You always hear the exciting words, “It’s closing day!” But, what does that actually mean? closing day in the real estate industry is the day the title transfers to the new owners of the property and all the paperwork is signed. The legalities of the contract become official, and you officially become a homeowner!
On closing day, you meet with many different people. You and your agent meet with the sellers, their realtor, a representative from a lending institution (typically your loan officer), and a representative from the title company, so you can properly sign the documents to transfer the title to you. The buyers and seller will sign a Closing Statement that outlines all charges associated with the closing of the property. The finances have been disclosed and reviewed by all parties, including you, so there are no surprises. If financing is obtained, you, the buyer(s), will sign all necessary paperwork from your lending institution. This includes a promissory note, that indicates you are responsible for repaying the loan, the mortgage or deeds of trust, which serves as security to the lender from the loan, along with additional lending compliance paperwork. The mortgage or deed of trust gives the lender the right to sell the property if you fail to make the payments.
All transactions are paid in the form of a Cashier’s Check, and some of these payments will go into an Escrow Account, which is a neutral depository held by your lender for funds that will be used to pay expenses incurred by the property. These expenses can include taxes, assessments, mortgage insurance premium, and property insurance. Each time you pay your mortgage payment, you will pay one-twelfth of the annual amount of these bills. When the bill is due, the lender pays the bill out of this account. At closing, it may be necessary to pay enough into the account to cover these amounts for several months so the funds will be available to pay the bills when they come due.
Closing day can come with a lot of confusing vocabulary. You may be familiar with it, if you have bought a home before. If you are a first-time home buyer, then this list of closing cost vocabulary will help you understand all the terms associated with closing day.
Application fee- Fee charged by lender to pay for fixed costs related to mortgage loan processing, such as appraisal, credit report, and underwriting
Closing fee- The fee charged by the agent who prepares the closing documents and closes the loan on behalf of the lender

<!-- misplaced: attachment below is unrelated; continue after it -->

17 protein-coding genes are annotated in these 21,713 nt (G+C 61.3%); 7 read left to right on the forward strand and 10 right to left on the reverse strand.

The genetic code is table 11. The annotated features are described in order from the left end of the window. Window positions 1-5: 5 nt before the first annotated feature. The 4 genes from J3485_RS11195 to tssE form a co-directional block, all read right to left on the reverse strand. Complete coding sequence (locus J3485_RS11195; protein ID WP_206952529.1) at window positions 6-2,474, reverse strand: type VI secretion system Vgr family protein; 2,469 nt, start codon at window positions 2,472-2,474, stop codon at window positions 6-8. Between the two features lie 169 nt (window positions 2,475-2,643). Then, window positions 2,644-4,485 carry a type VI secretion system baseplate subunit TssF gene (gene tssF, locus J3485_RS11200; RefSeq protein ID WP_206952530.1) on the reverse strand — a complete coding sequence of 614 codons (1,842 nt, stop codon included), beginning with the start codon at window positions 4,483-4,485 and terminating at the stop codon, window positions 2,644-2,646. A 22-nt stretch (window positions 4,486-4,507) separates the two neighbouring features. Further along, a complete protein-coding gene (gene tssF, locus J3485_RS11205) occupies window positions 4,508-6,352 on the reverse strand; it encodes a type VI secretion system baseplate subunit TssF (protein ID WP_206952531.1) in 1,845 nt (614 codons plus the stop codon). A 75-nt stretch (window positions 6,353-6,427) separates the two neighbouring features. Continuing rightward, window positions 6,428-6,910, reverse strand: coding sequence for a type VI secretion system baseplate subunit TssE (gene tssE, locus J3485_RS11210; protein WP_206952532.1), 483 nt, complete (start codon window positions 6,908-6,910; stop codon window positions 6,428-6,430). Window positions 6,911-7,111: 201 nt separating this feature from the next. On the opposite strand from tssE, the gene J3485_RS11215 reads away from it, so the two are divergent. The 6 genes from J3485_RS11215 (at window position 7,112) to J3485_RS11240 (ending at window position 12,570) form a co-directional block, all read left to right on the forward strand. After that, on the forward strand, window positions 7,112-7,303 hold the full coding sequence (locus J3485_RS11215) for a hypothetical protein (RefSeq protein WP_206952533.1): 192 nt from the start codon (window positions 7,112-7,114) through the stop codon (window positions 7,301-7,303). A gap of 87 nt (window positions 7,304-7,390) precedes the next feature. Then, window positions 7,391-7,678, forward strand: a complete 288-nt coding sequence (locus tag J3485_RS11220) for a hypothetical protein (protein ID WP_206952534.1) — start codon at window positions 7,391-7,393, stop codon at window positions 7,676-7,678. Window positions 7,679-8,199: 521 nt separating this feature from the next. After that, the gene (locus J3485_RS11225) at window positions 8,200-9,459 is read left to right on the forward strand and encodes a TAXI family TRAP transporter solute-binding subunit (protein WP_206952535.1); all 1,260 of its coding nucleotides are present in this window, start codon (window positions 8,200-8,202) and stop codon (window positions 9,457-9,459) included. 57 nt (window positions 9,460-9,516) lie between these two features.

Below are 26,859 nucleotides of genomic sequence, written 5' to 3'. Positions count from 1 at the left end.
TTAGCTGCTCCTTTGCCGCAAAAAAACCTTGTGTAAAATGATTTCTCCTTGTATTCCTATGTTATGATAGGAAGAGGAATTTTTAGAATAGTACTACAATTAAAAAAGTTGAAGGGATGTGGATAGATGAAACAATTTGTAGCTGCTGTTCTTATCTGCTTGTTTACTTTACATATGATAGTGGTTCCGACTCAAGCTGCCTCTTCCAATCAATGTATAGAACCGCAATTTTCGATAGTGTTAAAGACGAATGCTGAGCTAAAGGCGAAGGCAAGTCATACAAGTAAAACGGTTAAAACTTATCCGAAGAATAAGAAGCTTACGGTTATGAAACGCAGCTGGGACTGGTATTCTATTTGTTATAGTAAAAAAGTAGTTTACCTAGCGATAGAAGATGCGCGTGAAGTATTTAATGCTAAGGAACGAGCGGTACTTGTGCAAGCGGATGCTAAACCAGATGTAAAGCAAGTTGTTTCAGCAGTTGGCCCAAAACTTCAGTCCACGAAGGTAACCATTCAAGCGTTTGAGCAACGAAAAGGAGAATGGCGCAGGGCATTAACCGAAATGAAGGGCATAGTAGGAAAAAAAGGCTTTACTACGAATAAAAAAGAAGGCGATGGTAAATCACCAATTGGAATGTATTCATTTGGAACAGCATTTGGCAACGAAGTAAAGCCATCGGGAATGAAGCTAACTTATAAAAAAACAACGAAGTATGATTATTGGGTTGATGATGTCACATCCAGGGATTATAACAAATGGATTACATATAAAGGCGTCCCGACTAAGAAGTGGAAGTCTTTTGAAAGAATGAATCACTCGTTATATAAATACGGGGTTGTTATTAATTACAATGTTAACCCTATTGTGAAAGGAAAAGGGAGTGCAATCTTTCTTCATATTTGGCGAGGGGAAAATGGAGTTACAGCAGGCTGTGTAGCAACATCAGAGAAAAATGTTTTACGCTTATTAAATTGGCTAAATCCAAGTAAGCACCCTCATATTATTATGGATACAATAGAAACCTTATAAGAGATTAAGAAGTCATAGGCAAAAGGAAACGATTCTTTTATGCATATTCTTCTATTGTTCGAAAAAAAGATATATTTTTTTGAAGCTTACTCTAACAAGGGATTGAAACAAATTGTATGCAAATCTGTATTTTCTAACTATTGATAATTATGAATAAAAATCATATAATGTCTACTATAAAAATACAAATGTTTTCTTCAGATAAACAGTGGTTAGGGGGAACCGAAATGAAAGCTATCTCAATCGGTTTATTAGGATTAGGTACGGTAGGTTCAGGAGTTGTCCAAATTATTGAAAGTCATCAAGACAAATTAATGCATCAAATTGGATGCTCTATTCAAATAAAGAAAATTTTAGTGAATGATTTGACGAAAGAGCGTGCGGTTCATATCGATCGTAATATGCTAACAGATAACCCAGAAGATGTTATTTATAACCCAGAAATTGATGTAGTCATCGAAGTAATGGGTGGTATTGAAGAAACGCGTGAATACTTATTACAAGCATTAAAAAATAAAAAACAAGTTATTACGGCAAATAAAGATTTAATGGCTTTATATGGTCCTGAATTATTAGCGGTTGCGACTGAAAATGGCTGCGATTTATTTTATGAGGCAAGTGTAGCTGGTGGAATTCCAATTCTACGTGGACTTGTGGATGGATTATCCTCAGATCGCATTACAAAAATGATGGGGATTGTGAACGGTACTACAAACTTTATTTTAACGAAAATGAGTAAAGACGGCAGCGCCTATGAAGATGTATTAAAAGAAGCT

Commitment fee- This is often called an origination fee and is generally computed at one percent of the mortgage amount, or an amount as charged by lender.
Discount points- Each point is equal to one percent of the mortgage amount. Points are used by the lender to adjust the yield on the mortgage when it is sold to an investor. By paying more points, the borrower can obtain a lower mortgage interest rate.
Funding fees- Normally applicable on VA loans only, equal to a percentage of the loan amount. The fee is due at closing or may be needed to the loan amount and financed.
Homeowner’s insurance- One-year premium is due in advance of the time of closing.
Mortgage insurance- Insurance required by the lender when the down payment is less than 20 percent. In the case of loan default, this insurance reduces the lender’s loss.
Pre-payables- Adjustment to escrow accounts from the date of closing to the date of the first time payment. Interest is paid through the end of the month of closing; taxes are paid through the end of the month of closing, plus the following month. Two months of PMI may be collected. Two months of homeowner’s insurance may be collected. A homeowner’s insurance policy must be provided along with a receipt showing that the first year’s premium is paid.
Processing fee- Fees charged by the escrow processor (either working for the escrow company, title company, or real estate agency) for administrative escrow services performed from the point-of-contract through closing.
Recording fees- Fees charged by state and municipal entities for entering the closing
Survey fees- Fee usually required and used by the lender to check for encroachments from within or from outside the subject property.
Title insurance- Provides protection for lenders and homeowners against financial loss resulting from legal defects in the title
Underwriting fee- Fee usually included in the application fee, although practices do vary from lender to lender.
Flood certification fee- Lender must determine if the home requires flood insurance
Tax service fee- A one-time charge collected at closing which arranges for the payment of real estate taxes from the borrower’s escrow account to the taxing authority or verifies payment to the taxing authority.
**We are a local Commercial and Residential Real Estate Brokerage and team. Our mission is to give Western Kentucky buyers and sellers an exceptional real estate experience! The advantage of working with our team is having a group of professionals who are skilled and specialized to serve your needs versus an individual agent trying to be a master of all trades. Innovation, creativity, and a consultative style drive our process that will help you effectively and efficiently, whether it’s residential or commercial real estate. For more information contact us directly at 270-908-0020 or www.WeSellPaducah.com.**